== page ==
When a disaster strikes, it's the local government and first responders on the ground who must respond, not to mention the emergencies firefighters, emergency medical technicians and police officers respond to on a daily basis. And by their own admission, the Department of Homeland Security Science and Technology Directorate (DHS S&T) needs to do better job of reaching out to this community. To that end, DHS S&T is in the process of forming an integrated product team dedicated to serving the technology needs of first responders.
"We're leaving out a really important part of the homeland security enterprise and that's the first responders who are day to day out there securing the homeland with many other things that first responders do," Brad Buswell, undersecretary for science and technology at the U.S. Department of Homeland Security, told a group of first responders at a recent stakeholders' conference. "So we're looking at a 13th [integrated product team], the First Responder IPT."
"The function of that group is to feed into the federal decision makers that will then apply resources--federal resources--or help to bring private sector resources to bear, help to bring commercial off the shelf products to solve problems," Buswell said.
"The concept that we're going with is to make this organization heavy in practitioners," Randy Zeller, Director of Interagency and First Responder Programs with the DHS S&T Directorate, said. "Right now, the sector coordinating council is all associations. There are ten associations that make up the group. We're going to go to them and say 'we're the government coordinating council. We'd like to set up an RDT&E working group.' We want two thirds of the membership to be practitioners. In my mind it's seven EMTs, seven law enforcement and seven fire and then ten to eleven being associations. But we don't want associations to dominate. We want practitioners actually flown in from the field on this. We're going to pay the freight. Doing these meetings is going to take some travel, so if we're bringing in the police chief from Omaha, we'll bring him or her in to the IPT with us."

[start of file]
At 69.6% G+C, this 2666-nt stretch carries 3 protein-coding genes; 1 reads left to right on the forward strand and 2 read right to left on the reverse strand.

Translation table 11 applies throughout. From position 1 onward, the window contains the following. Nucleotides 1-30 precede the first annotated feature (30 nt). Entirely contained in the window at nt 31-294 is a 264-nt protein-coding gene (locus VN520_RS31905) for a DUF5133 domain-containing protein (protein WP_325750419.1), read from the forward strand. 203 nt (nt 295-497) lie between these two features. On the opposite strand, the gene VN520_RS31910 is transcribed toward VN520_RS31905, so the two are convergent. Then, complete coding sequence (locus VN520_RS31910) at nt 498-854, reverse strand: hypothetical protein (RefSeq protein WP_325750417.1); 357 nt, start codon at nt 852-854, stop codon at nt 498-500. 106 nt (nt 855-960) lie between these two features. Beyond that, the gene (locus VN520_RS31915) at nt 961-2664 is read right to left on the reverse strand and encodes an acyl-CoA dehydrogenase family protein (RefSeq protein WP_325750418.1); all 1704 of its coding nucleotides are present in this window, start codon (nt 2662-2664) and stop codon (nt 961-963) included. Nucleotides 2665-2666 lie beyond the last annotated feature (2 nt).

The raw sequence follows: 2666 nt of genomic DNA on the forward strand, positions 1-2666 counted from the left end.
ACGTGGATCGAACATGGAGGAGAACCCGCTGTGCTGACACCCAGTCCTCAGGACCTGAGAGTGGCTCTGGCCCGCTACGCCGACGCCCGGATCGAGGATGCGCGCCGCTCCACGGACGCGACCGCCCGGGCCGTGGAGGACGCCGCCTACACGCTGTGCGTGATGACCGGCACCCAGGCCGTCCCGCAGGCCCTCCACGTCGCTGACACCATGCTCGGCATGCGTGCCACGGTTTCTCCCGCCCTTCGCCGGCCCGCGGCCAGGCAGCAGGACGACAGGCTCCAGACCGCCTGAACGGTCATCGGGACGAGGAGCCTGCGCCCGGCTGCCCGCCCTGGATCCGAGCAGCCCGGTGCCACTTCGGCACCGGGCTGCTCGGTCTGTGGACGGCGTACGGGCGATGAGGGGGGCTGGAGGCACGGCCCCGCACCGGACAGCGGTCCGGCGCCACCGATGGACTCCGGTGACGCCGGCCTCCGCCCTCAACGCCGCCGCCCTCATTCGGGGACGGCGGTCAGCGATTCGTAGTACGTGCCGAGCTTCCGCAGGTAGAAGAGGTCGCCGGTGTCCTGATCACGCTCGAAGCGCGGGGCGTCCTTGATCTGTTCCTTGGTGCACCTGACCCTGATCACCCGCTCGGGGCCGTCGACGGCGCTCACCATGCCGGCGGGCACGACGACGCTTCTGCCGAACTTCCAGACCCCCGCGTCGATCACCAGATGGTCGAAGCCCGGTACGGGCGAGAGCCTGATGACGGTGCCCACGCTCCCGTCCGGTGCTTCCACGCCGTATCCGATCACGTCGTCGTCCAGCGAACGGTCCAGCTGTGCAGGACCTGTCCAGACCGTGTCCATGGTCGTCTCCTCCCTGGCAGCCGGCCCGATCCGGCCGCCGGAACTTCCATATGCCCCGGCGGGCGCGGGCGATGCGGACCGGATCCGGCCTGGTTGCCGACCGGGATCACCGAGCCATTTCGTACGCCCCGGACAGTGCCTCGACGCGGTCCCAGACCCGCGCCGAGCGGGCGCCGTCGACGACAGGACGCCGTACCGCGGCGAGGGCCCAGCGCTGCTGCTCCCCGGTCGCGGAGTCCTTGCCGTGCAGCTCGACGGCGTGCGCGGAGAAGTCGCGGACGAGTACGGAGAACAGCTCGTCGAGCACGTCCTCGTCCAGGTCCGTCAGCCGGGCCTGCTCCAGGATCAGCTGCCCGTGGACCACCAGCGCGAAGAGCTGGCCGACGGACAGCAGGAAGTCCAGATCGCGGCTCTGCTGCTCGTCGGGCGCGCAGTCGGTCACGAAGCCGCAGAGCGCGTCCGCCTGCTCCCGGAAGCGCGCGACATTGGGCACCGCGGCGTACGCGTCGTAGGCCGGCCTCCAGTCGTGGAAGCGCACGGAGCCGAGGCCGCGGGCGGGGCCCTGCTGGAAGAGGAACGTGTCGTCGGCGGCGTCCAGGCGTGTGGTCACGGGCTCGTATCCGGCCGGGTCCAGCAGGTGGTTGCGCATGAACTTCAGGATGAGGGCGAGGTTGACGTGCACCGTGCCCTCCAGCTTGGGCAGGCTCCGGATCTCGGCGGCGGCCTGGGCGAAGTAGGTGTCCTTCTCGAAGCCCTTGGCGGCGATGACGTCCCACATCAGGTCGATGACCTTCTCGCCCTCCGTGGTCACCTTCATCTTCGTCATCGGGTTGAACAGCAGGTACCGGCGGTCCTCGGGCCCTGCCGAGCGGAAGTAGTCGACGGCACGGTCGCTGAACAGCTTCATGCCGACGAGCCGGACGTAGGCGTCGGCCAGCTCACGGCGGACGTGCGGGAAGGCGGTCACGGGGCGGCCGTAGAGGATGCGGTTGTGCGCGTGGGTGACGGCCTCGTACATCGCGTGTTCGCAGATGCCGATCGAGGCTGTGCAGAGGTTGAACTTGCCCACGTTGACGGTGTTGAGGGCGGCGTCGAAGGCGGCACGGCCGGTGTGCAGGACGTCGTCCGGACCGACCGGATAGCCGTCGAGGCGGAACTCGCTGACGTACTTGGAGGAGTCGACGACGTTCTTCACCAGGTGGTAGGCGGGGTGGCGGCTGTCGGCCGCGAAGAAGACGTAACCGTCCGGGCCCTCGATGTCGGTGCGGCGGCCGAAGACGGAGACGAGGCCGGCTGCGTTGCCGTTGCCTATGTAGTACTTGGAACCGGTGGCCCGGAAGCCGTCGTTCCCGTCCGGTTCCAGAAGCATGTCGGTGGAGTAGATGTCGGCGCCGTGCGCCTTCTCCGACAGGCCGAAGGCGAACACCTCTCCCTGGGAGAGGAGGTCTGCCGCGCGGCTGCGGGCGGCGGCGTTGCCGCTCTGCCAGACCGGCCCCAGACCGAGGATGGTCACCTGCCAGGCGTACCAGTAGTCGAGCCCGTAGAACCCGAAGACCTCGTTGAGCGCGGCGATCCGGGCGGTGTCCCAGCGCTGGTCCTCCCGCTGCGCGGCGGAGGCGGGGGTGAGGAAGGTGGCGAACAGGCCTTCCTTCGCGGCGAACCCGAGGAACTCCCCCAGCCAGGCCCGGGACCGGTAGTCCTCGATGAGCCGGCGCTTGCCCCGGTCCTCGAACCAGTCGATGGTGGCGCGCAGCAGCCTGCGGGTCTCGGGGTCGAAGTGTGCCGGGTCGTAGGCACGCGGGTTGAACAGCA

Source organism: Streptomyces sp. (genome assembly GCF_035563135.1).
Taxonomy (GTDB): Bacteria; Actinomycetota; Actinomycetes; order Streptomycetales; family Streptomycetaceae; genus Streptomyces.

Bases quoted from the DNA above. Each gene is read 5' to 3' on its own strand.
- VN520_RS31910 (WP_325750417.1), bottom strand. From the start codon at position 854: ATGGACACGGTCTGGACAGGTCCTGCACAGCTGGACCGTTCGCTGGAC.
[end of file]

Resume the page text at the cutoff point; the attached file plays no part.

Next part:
Each of the critical infrastructure sectors has an emergency services coordinating council, Zeller said. "Our intention is to leverage off the fact that emergency services has a sector coordinating council and a government coordinating council we're proposing with the infrastructure protection folks to stand up a first responder research, development and test and evaluation coordinating" working group."
"We're going to stand up a small committee called the First Responder IPT coordinating council. That will be our customer," he said. On that will be a law enforcement representative, an EMT representative and the head of the U.S. Fire Administration as the fire representative.
"This will meet probably quarterly. Certainly every six months," he said. The idea will be to get out ideas on what the IPT should be working on.
In addition meetings with first responders face-to-face, officials, panelists and attendees expressed interest in using social networking to connect first responder communities of practice as well as the private sector to aid in developing technology requirements. "We have a proposal from a local Seattle IT developer to give us a software and a process that might link this group together virtually," Zeller said. This network, conceivably, could also link first responders to private technology providers in order to facilitate the process of getting from capability gap to commercialization.
First Responder Info Mall
Jose Vasquez, director of first responder technology at DHS S&T, announced the launch of www.first-responder.gov, a new Web resource that will be a repository for all the information available to first responders from across the federal government. This Web site also contains a link to the TechSolutions page where first